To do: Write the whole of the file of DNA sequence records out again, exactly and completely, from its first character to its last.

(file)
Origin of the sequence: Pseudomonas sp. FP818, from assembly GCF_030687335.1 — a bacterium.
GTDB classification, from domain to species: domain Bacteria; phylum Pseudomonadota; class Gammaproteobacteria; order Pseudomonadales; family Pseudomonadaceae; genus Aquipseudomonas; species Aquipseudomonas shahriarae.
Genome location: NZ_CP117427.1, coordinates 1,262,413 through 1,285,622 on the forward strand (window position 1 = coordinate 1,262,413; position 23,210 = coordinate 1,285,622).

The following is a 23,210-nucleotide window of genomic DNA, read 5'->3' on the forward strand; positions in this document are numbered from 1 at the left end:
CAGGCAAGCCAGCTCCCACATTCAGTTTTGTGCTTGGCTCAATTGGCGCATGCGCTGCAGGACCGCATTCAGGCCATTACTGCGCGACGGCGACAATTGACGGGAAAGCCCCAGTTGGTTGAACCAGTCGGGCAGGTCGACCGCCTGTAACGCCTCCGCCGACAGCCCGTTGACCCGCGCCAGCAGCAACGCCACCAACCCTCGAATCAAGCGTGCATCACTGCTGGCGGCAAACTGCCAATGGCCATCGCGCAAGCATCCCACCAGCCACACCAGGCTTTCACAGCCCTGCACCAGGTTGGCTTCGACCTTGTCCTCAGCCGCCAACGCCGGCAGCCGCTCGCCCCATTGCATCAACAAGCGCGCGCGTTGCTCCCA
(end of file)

Origin of the sequence: Pseudomonas sp. FP818, from assembly GCF_030687335.1 — a bacterium.
GTDB classification, from domain to species: domain Bacteria; phylum Pseudomonadota; class Gammaproteobacteria; order Pseudomonadales; family Pseudomonadaceae; genus Aquipseudomonas; species Aquipseudomonas shahriarae.
Genome location: NZ_CP117427.1, coordinates 1,262,413 through 1,285,622 on the forward strand (window position 1 = coordinate 1,262,413; position 23,210 = coordinate 1,285,622).

The following is a 23,210-nucleotide window of genomic DNA, read 5'->3' on the forward strand; positions in this document are numbered from 1 at the left end:
CAGGCAAGCCAGCTCCCACATTCAGTTTTGTGCTTGGCTCAATTGGCGCATGCGCTGCAGGACCGCATTCAGGCCATTACTGCGCGACGGCGACAATTGACGGGAAAGCCCCAGTTGGTTGAACCAGTCGGGCAGGTCGACCGCCTGTAACGCCTCCGCCGACAGCCCGTTGACCCGCGCCAGCAGCAACGCCACCAACCCTCGAATCAAGCGTGCATCACTGCTGGCGGCAAACTGCCAATGGCCATCGCGCAAGCATCCCACCAGCCACACCAGGCTTTCACAGCCCTGCACCAGGTTGGCTTCGACCTTGTCCTCAGCCGCCAACGCCGGCAGCCGCTCGCCCCATTGCATCAACAAGCGCGCGCGTTGCTCCCA